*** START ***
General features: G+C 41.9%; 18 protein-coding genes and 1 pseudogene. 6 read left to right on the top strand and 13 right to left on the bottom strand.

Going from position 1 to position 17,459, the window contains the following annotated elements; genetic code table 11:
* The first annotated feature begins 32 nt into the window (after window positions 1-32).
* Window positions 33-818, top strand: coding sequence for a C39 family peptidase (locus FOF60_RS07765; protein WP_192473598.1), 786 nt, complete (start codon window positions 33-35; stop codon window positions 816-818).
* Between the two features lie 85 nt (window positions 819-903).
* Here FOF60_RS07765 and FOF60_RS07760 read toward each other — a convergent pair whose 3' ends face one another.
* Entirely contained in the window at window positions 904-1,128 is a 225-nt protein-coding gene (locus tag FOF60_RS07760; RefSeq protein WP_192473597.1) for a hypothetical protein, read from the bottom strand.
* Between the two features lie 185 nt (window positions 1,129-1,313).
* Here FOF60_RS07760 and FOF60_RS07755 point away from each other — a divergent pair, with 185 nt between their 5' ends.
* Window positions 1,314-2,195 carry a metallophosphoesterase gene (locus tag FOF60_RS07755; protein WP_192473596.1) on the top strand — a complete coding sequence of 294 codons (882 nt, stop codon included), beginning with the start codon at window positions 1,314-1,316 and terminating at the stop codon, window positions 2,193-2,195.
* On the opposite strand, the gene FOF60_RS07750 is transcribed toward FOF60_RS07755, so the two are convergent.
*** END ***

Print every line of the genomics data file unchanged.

General features: G+C 41.9%; 18 protein-coding genes and 1 pseudogene. 6 read left to right on the top strand and 13 right to left on the bottom strand.

Going from position 1 to position 17,459, the window contains the following annotated elements; genetic code table 11:
* The first annotated feature begins 32 nt into the window (after window positions 1-32).
* Window positions 33-818, top strand: coding sequence for a C39 family peptidase (locus FOF60_RS07765; protein WP_192473598.1), 786 nt, complete (start codon window positions 33-35; stop codon window positions 816-818).
* Between the two features lie 85 nt (window positions 819-903).
* Here FOF60_RS07765 and FOF60_RS07760 read toward each other — a convergent pair whose 3' ends face one another.
* Entirely contained in the window at window positions 904-1,128 is a 225-nt protein-coding gene (locus tag FOF60_RS07760; RefSeq protein WP_192473597.1) for a hypothetical protein, read from the bottom strand.
* Between the two features lie 185 nt (window positions 1,129-1,313).
* Here FOF60_RS07760 and FOF60_RS07755 point away from each other — a divergent pair, with 185 nt between their 5' ends.
* Window positions 1,314-2,195 carry a metallophosphoesterase gene (locus tag FOF60_RS07755; protein WP_192473596.1) on the top strand — a complete coding sequence of 294 codons (882 nt, stop codon included), beginning with the start codon at window positions 1,314-1,316 and terminating at the stop codon, window positions 2,193-2,195.
* On the opposite strand, the gene FOF60_RS07750 is transcribed toward FOF60_RS07755, so the two are convergent.